An updated version of the original files, modified by Erik Hansson, is available in Gitlab. There are instructions on the Gitlab web page.

    The original version is also available. For this original version, the installation instructions are not entirely correct! To install the original version:

    • (If you don't want the updated version): Download the file pddl-mode.el to some directory, let's say "~/TDDD48/".
    • Rename the file to "PDDL-mode.el" with capital letters in PDDL, since Unix file systems are case-sensitive.
    • Add the following to ~/.emacs (where "~/TDDD48/" is replaced with the directory where you placed the file):
          (add-to-list 'load-path "~/TDDD48/")
          (require 'PDDL-mode)
          (add-to-list 'auto-mode-alist
               '("\\.pddl" . PDDL-mode))

Keeping All Versions

In these labs you will be incrementally creating quite a few planning domains and problem instances. Don't overwrite old domains or problem instances when they are extended in a subsequent exercise. Make sure you have a suitable directory structure for your labs where you keep the result of each exercise (not necessarily all intermediate versions, of course, but the end result of lab 1.1, the end result of lab 1.2, and so on). For example, something as simple as this:


Reporting your results

In all labs and exercises, you will be handing in a set of domain specifications and problem specifications, possibly together with a report. All domains and problems must be easily readable and sufficiently commented, explaining the way you represent the domain and motivating your choice of predicates, objects and operators unless these choices seem so obvious that explaining them would be silly. Naturally, names of predicates, operators and constants should be chosen with some care.

Note that if you try out one design and find out that you have to make changes to make it work, then this is an excellent opportunity for explaining why you made the change and why your new design is better. This is one way of demonstrating your understanding of how planning domains are modeled.

Results should always be reported to your lab assistant.

Policy for handing in computer lab assignments at IDA

General policy: For all IDA courses having computer lab assignments there will be one deadline during or at the end of the course. If you fail to make the deadline, you must retake the, possibly new, lab course the next time the course is given.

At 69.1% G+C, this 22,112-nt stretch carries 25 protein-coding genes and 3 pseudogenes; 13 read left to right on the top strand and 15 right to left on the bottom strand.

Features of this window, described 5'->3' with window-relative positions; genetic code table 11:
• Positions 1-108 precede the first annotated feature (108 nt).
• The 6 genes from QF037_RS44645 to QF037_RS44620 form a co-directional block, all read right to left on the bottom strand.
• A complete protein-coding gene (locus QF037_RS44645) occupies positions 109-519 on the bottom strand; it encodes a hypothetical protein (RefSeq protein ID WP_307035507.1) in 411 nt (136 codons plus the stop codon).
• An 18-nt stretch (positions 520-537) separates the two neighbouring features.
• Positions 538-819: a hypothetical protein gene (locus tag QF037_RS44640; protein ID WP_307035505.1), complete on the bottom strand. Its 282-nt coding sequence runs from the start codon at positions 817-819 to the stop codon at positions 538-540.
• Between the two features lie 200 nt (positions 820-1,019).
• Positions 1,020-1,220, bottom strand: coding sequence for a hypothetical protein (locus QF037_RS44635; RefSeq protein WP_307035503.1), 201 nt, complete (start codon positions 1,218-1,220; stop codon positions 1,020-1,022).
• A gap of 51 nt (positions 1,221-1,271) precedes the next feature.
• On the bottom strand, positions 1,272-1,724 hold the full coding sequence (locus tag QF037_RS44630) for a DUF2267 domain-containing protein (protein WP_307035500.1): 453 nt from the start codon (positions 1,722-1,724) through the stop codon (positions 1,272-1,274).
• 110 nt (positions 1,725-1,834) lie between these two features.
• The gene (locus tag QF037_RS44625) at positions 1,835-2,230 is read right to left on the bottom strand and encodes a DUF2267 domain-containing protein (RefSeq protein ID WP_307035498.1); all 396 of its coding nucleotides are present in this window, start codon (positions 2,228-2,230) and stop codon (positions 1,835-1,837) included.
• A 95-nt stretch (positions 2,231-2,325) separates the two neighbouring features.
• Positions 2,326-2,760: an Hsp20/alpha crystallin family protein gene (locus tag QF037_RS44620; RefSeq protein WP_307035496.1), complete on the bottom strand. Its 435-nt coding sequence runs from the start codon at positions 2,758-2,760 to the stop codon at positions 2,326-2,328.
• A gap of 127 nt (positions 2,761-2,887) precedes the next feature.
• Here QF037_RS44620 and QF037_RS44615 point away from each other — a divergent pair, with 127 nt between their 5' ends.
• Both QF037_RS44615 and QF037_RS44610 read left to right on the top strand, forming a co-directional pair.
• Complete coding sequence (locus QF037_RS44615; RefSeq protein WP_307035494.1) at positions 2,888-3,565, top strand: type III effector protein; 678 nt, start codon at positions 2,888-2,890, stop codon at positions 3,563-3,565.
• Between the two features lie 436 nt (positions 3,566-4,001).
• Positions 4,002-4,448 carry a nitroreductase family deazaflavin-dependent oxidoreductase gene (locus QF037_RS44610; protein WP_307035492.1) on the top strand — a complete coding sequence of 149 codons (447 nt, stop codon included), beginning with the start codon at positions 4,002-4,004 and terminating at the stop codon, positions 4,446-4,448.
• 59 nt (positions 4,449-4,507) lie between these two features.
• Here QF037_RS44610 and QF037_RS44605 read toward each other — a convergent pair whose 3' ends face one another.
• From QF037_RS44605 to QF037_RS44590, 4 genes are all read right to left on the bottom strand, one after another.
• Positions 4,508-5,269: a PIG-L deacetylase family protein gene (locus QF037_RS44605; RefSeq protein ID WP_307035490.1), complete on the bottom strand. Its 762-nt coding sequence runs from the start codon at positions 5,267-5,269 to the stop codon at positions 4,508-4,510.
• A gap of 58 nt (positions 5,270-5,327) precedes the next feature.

Deviation in this course: There will be some additional opportunities to hand in your assignments. See the lecture notes for further information.

General rules for examination of computer lab assignments at IDA

You are expected to do lab assignments in group or individually, as instructed for a course. However, examination is always based on individual performance.

It is not allowed to hand in solutions copied from other students, or from elsewhere, even if you make changes to the solutions. If there is suspicion of such, or any other form of cheating, teachers are obliged to report it to the University Disciplinary Board.

Be prepared to answer questions about details in specific code and its connection to theory. You may also be asked to explain why you have chosen a specific solution. This applies to all group members.

If you foresee problems meeting a deadline, contact your teacher. You can then get some help and maybe the deadline can be set to a later date. It is always better to discuss problems, instead of, e.g., to cheat.

Any kind of academic dishonesty, such as cheating, plagiarism or use of unauthorized assistance, and failure to comply with university examination rules, may result in the filing of a complaint to the University Disciplinary Board. The potential penalties include warnings and suspension from further studies.

Page responsible: Jonas Kvarnstr�m
Last updated: 2022-03-31